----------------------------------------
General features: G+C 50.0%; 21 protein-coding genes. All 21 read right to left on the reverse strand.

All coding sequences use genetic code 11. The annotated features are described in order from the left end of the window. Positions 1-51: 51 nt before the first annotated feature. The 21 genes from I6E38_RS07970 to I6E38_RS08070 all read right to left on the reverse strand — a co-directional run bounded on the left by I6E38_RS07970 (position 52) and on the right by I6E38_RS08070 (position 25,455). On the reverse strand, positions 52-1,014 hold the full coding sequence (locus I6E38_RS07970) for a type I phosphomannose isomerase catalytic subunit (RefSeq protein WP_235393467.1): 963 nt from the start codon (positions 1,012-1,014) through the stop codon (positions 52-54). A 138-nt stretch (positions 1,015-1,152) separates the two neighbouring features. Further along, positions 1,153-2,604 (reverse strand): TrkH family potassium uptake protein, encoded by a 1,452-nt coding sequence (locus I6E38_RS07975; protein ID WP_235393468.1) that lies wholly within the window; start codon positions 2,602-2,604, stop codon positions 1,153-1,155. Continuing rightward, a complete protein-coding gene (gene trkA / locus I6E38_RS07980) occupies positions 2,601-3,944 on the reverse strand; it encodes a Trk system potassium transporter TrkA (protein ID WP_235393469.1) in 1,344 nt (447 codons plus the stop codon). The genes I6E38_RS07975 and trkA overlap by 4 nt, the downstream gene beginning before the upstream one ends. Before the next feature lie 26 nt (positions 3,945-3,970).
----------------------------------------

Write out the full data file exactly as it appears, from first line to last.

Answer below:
General features: G+C 50.0%; 21 protein-coding genes. All 21 read right to left on the reverse strand.

All coding sequences use genetic code 11. The annotated features are described in order from the left end of the window. Positions 1-51: 51 nt before the first annotated feature. The 21 genes from I6E38_RS07970 to I6E38_RS08070 all read right to left on the reverse strand — a co-directional run bounded on the left by I6E38_RS07970 (position 52) and on the right by I6E38_RS08070 (position 25,455). On the reverse strand, positions 52-1,014 hold the full coding sequence (locus I6E38_RS07970) for a type I phosphomannose isomerase catalytic subunit (RefSeq protein WP_235393467.1): 963 nt from the start codon (positions 1,012-1,014) through the stop codon (positions 52-54). A 138-nt stretch (positions 1,015-1,152) separates the two neighbouring features. Further along, positions 1,153-2,604 (reverse strand): TrkH family potassium uptake protein, encoded by a 1,452-nt coding sequence (locus I6E38_RS07975; protein ID WP_235393468.1) that lies wholly within the window; start codon positions 2,602-2,604, stop codon positions 1,153-1,155. Continuing rightward, a complete protein-coding gene (gene trkA / locus I6E38_RS07980) occupies positions 2,601-3,944 on the reverse strand; it encodes a Trk system potassium transporter TrkA (protein ID WP_235393469.1) in 1,344 nt (447 codons plus the stop codon). The genes I6E38_RS07975 and trkA overlap by 4 nt, the downstream gene beginning before the upstream one ends. Before the next feature lie 26 nt (positions 3,945-3,970).